You might have been wondering where I've been. My dad passed away on the First of December. While not unexpected, it has been a sad time for my family. There have been a few other unwanted challenges as well this month for us and at times I have been focusing on the words of others as a comforting distraction. Below are some reviews of the books I have read recently.
Monkey Boy by Donovan Bixley (Scholastic, 2014). 4 stars - Action and adventure on the high seas with young powder monkey Jimmy Grimholt, freshly recruited into the British navy during the Napoleonic Wars. While at first vulnerable and naive, with the help of some unexpected allies and a very special talent Jimmy faces danger head on. This book is not for the squeamish, with plenty of blood, guts and toilet humour, but Bixley's well timed inclusion of graphic novel elements provides an effective change from sections of text, adds drama and detail, and keeps the pace zipping along. The narrative is a little slow to find its rhythm at first, but is a terrific read when it hits its straps. A ripping read
Hunter by Joy Cowley (2004). 5 stars - Spare, fast paced and satisfying. Cowley deftly imagines and handles NZ history, seamlessly and believably presenting customs and habits of the Maori people in 1805. In 2005 young teenager Jordan and her two little brothers are in a plane crash in a light aircraft that veers off course trying to avoid a storm. Hurt and alone, in an isolated part of New Zealand's rugged South Island they must fend for themselves and keep their hopes alive that help will come. Yet when help does come, it initially arrives most unexpectedly from the past. From Hunter, a psychic young Maori slave on a Moa hunt in 1805. The adventure is a little predictable but well managed and for the most part, rewarding. Some words are a bit dated for the 2005 setting ('Hipsters'?). Recommended.
Blue Lily, Lily Blue by Maggie Stiefvater (2014). 4.5 stars - following on from the breathless second part of Stievater's Raven Cycle series (The Dream Thieves), we pick up with Blue, Gansey, Adam, Ronan and Noah six months after Maura disappeared into Cabeswater. There are new threats and old enemies to deal with, as well as another quest. As ever, Stiefvater's writing is lush and lyrical with sentences that sweep you up in their arms like long lost lovers, and paragraphs you want to save for sharing or future reference. The characters are intriguing and well drawn in a good amount of detail. The plot did get a bit squirrelly at times and the book ends on somewhat of a cliffhanger with the final installment a year away, but I will be lining up to get my hands on it as soon as it is available.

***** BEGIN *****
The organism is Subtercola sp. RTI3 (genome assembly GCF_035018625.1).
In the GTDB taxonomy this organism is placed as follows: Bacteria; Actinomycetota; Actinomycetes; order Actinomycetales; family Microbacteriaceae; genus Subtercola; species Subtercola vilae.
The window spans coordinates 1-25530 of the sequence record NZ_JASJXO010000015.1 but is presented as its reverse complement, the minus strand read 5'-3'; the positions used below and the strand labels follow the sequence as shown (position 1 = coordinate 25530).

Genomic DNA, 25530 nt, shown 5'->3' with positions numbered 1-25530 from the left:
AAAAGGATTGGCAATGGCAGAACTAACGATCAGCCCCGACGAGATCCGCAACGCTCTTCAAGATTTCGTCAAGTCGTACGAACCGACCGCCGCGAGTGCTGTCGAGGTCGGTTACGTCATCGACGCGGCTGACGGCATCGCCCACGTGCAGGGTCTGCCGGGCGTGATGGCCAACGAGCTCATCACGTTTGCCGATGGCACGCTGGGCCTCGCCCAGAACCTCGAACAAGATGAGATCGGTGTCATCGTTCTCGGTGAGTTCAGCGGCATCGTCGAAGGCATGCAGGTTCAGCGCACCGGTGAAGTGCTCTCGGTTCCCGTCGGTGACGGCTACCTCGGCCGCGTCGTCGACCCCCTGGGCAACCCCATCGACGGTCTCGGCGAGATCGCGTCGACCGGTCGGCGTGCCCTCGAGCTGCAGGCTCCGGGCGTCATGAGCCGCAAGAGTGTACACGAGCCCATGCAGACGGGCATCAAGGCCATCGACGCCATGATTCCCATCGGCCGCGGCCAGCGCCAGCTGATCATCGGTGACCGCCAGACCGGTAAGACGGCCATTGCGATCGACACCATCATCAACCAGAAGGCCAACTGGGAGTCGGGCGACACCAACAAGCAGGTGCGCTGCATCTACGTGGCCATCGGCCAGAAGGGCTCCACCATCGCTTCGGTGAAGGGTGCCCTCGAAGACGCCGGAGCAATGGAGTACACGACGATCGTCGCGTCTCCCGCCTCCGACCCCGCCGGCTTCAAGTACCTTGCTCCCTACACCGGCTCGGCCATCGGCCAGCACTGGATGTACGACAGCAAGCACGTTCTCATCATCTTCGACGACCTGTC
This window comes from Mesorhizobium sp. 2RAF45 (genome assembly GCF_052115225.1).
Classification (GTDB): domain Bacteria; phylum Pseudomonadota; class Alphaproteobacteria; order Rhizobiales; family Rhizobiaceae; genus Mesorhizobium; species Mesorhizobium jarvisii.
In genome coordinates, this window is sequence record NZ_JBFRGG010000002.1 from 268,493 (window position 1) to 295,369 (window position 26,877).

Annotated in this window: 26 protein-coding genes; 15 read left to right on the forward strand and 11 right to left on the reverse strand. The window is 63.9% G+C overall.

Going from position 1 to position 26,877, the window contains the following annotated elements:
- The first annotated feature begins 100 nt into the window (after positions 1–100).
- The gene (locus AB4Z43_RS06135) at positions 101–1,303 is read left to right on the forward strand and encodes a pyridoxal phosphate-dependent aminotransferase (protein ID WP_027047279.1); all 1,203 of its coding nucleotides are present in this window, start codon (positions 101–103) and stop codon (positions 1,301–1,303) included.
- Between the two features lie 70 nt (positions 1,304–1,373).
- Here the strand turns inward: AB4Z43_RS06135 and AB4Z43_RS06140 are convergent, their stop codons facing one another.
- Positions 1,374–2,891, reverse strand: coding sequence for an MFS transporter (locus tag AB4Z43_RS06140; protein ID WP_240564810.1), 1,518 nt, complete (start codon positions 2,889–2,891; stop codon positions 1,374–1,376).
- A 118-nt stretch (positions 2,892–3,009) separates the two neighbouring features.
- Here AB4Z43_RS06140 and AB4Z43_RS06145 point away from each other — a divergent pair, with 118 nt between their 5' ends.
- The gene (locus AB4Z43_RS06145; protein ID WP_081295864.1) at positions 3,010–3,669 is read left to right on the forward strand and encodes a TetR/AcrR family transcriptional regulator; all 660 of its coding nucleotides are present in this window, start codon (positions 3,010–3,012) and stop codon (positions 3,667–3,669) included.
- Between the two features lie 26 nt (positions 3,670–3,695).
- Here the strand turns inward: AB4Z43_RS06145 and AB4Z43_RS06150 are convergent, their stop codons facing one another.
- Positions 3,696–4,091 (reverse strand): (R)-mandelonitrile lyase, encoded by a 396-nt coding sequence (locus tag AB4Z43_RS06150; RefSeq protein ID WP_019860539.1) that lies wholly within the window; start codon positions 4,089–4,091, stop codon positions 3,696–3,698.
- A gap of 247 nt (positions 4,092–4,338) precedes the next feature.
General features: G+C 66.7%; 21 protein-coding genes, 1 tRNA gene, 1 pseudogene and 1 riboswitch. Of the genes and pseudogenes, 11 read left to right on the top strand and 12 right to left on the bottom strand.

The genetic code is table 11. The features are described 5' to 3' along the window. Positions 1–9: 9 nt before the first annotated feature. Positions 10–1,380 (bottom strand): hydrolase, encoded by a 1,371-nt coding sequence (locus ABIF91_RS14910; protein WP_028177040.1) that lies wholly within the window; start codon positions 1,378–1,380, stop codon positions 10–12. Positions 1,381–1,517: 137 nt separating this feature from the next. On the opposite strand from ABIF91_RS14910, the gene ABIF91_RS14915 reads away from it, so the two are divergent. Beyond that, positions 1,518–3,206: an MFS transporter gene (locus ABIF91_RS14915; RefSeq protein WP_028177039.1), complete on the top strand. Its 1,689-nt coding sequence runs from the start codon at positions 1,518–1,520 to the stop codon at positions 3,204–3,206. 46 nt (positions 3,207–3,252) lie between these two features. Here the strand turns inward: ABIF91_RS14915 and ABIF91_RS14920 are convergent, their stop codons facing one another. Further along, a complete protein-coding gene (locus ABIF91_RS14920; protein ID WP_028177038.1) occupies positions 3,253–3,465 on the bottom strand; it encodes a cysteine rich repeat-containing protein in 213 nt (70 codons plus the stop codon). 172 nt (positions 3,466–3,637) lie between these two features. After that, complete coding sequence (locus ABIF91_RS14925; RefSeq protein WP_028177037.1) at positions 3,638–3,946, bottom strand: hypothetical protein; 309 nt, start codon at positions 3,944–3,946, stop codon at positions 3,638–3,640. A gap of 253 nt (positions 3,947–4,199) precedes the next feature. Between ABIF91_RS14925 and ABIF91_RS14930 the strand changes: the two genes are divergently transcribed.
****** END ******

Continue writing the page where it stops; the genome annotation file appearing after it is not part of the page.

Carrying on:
Every Breath by Ellie Marney (2013). 4 stars - Great read, good pace, well written. It tends towards the schmaltzy in places, as it's essentially a romance, and the detective work is on the light side, but this book is most enjoyable, with plenty going on, some chilling villains and a few good thrills along the way.
Every Word by Ellie Marney (2014). 3.5 stars - There were things I really liked about the book and other aspects, not so much. The criminal activity is more complex (good), and the violence nasty and more frequent than I think is healthy (bad). The romance is still hot and heavy and I would have preferred it dialled back a notch. On the whole a pretty good read though and I'll be checking out the third book when it is out in 2015.
Half Bad by Sally Green (2014). 5 stars - Half Bad - rather good. The writing in this first in a trilogy is polished and tight in this urban fantasy where witches live privately side by side with regular folk. Ongoing concerns amongst white witches about the threat posed by black witches comes to a head as young half code (white witch mother, black witch father), Nathan, heads toward his 17th birthday when he will receive his magical powers. Classic themes of what really makes people good or evil, nature vs. nurture, and how people justify their cruelty to others, wrapped in a well thought out package. I was reminded a little of the Demon's Lexicon series by Sarah Rees Brennan (in a good way). Sometimes main character Nathan thinks a little more maturely than his age would suggest and I had to keep reminding myself how old he was meant to be. But I like where this is heading and have high hopes that the solution will be way smarter and more satisfying than how the BBC's Sherlock jumping off the roof was sorted.
Sam Zabel and the Magic Pen by Dylan Horrocks (2014). 5 stars - Magic indeed. We follow Sam Zabel through this comic adventure as he suffers a crisis of artistic conscience. Falling into a vintage comic of a famed fictional NZ comic artist, Sam explores the attitudes of the past as he searches for answers to questions about his own future, personally and creatively.
Educational Resource: A Winter's Day in 1939
- Educational Resource: The Were-Nana
- Educational Resource: The Half Life of Ryan Davis
- Educational Resource: Made With Love
- Educational Resource: The House That Went to Sea
- Educational Resource: A Winter's Day in 1939
- Educational Resource: While You Are Sleeping
- Educational Resource: The Song of Kauri
- Educational Resource: Fuzzy Doodle
- Book List - Complete List of my Publications